Financial Literacy
Private Members' Business

5:55 p.m.

Liberal

Scott Brison Kings—Hants, NS

Madam Speaker, it is with pleasure that I rise this evening to speak in support of Motion No. 269, financial literacy, from the member for Edmonton—Leduc.

I commend the member for recognizing the importance of this issue as a priority for the federal government; however, I would say that it is somewhat inconsistent with the Conservatives' decision to, first of all, cancel all the agreements on early learning and child care with the provinces, because one of the most important areas of literacy happens to be establishing a strong foundation for learning at the very earliest stages. Early learning and child care are fundamental in that regard.

It is also inconsistent in some ways with the Conservatives' decision to cut funding for adult literacy programs, which was one of its first decisions as government.

That being the case, I do commend the hon. member for his recognition of the importance of financial literacy. I would note that he is encouraging a great deal of work in areas that are often considered to be provincial jurisdiction.

I would say that encouraging greater co-operation with the provinces and territories and working together with the provinces and territories in areas of shared interest is a good approach. It in no way, shape or form diminishes our respect for provincial jurisdictions; in fact, I would say to the hon. member that he is demonstrating a level of pragmatism that is atypical of some of his brothers and colleagues when it comes to working co-operatively with the provincial governments.

The report does recommend that:

all provincial and territorial governments integrate financial literacy into the formal education system...

and

that all provincial and territorial governments provide financial literacy professional development opportunities for teachers

and

that the Government of Canada, in partnership with provincial and territorial governments, integrate a financial literacy component into the Canada Student Loans Program...

and

that the federal, provincial and territorial governments help Canadians maximize the financial benefit from government programs for which they are eligible...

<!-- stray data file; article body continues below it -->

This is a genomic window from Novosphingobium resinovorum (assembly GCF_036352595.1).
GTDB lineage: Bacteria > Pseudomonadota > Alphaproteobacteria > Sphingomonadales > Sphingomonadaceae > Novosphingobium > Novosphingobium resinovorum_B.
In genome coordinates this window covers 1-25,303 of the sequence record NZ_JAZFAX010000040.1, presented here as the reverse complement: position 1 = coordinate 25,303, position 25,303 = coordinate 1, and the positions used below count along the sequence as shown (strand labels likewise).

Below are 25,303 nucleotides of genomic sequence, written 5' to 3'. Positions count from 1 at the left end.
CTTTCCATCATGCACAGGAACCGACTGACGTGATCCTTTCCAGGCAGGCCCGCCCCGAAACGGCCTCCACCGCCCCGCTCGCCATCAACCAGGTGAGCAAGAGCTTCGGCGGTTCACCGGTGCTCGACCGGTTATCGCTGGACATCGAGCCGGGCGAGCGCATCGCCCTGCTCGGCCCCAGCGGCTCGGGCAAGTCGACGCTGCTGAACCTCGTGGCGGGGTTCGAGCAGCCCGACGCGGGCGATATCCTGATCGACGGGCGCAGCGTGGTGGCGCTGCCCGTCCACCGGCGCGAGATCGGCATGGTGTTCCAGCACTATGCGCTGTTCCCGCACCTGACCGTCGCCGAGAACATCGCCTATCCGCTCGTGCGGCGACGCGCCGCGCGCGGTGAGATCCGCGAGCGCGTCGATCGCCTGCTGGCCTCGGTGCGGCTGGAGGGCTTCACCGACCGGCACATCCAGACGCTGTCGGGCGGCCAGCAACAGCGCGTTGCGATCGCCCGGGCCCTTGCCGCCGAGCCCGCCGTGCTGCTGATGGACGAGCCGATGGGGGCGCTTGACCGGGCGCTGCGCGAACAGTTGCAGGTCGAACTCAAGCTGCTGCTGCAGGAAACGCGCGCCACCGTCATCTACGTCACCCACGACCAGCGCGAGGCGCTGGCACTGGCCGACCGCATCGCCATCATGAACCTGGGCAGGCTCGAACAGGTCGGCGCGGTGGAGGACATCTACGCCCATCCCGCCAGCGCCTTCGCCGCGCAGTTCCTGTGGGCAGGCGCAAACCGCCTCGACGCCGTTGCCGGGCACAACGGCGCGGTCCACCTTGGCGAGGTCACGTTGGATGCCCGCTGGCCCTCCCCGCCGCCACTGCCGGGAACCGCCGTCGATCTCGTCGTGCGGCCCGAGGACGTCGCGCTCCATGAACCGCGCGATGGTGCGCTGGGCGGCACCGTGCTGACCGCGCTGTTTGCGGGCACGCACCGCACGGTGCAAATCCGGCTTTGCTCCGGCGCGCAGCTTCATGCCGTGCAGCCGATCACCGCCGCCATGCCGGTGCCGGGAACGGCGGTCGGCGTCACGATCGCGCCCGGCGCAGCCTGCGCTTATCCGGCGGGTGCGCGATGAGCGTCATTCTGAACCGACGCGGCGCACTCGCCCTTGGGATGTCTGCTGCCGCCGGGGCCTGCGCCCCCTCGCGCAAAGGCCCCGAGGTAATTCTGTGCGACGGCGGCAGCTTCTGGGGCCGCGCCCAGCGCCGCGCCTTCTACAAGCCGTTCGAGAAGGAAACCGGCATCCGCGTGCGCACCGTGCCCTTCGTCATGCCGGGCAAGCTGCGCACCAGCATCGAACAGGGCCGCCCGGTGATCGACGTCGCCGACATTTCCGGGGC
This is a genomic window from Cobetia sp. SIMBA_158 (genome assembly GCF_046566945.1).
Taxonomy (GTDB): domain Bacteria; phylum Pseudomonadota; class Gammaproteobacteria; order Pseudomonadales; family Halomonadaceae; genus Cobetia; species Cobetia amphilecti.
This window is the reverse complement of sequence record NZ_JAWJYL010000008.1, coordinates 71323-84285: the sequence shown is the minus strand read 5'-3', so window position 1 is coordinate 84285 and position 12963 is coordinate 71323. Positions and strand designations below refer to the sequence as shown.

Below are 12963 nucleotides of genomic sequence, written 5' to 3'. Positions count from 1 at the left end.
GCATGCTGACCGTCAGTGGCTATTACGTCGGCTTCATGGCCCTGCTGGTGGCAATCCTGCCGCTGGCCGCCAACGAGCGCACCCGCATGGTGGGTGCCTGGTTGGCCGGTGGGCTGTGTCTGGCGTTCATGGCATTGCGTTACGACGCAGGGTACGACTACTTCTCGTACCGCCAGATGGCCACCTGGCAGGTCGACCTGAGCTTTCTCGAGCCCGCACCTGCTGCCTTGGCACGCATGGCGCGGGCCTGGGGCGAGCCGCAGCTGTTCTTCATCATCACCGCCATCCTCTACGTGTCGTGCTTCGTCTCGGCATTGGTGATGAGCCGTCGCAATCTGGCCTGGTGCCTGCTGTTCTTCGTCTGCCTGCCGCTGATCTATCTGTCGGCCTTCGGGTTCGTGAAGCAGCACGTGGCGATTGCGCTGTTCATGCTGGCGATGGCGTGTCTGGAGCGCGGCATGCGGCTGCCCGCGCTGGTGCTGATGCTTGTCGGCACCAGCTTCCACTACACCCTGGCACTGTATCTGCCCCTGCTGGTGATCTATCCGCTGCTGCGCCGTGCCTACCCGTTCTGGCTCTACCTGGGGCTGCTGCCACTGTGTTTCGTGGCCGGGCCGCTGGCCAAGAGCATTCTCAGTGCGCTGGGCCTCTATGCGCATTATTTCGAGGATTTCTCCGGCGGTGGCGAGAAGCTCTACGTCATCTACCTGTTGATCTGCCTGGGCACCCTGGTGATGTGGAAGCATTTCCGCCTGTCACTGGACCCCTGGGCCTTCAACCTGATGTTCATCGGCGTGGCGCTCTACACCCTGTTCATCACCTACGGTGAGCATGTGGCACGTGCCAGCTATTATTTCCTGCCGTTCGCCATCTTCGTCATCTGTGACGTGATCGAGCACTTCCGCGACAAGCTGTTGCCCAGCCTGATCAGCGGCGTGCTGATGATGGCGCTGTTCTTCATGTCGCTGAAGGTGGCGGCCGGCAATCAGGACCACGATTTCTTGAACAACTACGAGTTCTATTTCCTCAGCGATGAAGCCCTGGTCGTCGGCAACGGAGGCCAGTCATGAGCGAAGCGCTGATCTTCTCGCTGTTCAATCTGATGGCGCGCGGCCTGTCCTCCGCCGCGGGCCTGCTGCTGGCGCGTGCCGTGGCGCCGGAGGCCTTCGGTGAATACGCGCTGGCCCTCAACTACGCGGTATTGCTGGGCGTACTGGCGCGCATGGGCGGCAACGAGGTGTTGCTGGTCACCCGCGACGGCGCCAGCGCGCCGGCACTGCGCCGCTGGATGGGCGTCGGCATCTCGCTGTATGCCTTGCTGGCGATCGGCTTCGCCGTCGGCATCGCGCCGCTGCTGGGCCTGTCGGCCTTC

I could go on about ensuring greater simplicity and clarity in the way programs are written and structured.

One helpful thing would be for the Conservatives to design their programs so that they would offer help to those Canadians in the greatest need. One constructive suggestion I have for the Conservatives is to look at some of the non-refundable tax credits they are offering for children's activities, for caregivers taking care of loved ones in the home and for volunteer firefighters.

Unfortunately, these tax credits are non-refundable; as such, they do not benefit the low-income Canadians who need the help the most. I would argue that it would be important, as part of financial literacy, for the government itself to have programs that are literate in terms of actually meeting the severe needs in many Canadian families. Clearly, simply understanding that lower-income families need help the most would instruct and hopefully educate the Conservatives as to the importance of making these benefits refundable.

Some of this work is already ongoing. As many members of the House know, the month of November is already financial literacy month. The site is sponsored by the Government of Canada's own financial consumer agency. There is a national calendar of events on the website.

For instance, on November 1 in my own riding of Kings--Hants, the workshop called “financially fit for the holidays” was held in Kentville at the Kings Regional Development Agency boardroom. This event was hosted by Credit Counselling Services of Atlantic Canada, a non-profit organization that provides confidential credit and debt repayment counselling services.

There is a growing need for credit counselling services across the country. The reality is that under the Conservative government, we have seen household debt soar to record highs; in fact, a new record was set in the last quarter: the average Canadian now owes $1.51 for every $1 of annual income.